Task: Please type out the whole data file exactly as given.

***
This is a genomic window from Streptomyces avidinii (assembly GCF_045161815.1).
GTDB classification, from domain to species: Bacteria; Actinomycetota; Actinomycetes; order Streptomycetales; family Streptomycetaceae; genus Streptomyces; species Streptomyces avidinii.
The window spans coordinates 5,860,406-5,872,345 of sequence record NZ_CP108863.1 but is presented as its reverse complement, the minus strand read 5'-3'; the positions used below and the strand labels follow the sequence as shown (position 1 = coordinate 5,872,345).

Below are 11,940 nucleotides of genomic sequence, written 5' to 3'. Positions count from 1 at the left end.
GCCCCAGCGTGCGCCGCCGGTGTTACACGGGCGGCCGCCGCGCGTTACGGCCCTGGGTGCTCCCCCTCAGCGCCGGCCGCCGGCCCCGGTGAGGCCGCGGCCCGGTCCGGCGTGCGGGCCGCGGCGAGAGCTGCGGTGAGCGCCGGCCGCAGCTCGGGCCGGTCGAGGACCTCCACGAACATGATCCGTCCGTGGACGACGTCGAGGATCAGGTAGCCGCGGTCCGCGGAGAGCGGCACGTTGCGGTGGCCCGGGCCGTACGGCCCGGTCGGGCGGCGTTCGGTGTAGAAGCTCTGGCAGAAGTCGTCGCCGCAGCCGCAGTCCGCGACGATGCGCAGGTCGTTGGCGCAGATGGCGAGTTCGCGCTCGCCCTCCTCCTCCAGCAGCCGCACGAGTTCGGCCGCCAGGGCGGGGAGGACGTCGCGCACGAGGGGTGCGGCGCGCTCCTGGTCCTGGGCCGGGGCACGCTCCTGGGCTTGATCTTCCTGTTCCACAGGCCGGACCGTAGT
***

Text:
This is a genomic window from Streptomyces avidinii (assembly GCF_045161815.1).
GTDB classification, from domain to species: Bacteria; Actinomycetota; Actinomycetes; order Streptomycetales; family Streptomycetaceae; genus Streptomyces; species Streptomyces avidinii.
The window spans coordinates 5,860,406-5,872,345 of sequence record NZ_CP108863.1 but is presented as its reverse complement, the minus strand read 5'-3'; the positions used below and the strand labels follow the sequence as shown (position 1 = coordinate 5,872,345).

Below are 11,940 nucleotides of genomic sequence, written 5' to 3'. Positions count from 1 at the left end.
GCCCCAGCGTGCGCCGCCGGTGTTACACGGGCGGCCGCCGCGCGTTACGGCCCTGGGTGCTCCCCCTCAGCGCCGGCCGCCGGCCCCGGTGAGGCCGCGGCCCGGTCCGGCGTGCGGGCCGCGGCGAGAGCTGCGGTGAGCGCCGGCCGCAGCTCGGGCCGGTCGAGGACCTCCACGAACATGATCCGTCCGTGGACGACGTCGAGGATCAGGTAGCCGCGGTCCGCGGAGAGCGGCACGTTGCGGTGGCCCGGGCCGTACGGCCCGGTCGGGCGGCGTTCGGTGTAGAAGCTCTGGCAGAAGTCGTCGCCGCAGCCGCAGTCCGCGACGATGCGCAGGTCGTTGGCGCAGATGGCGAGTTCGCGCTCGCCCTCCTCCTCCAGCAGCCGCACGAGTTCGGCCGCCAGGGCGGGGAGGACGTCGCGCACGAGGGGTGCGGCGCGCTCCTGGTCCTGGGCCGGGGCACGCTCCTGGGCTTGATCTTCCTGTTCCACAGGCCGGACCGTAGT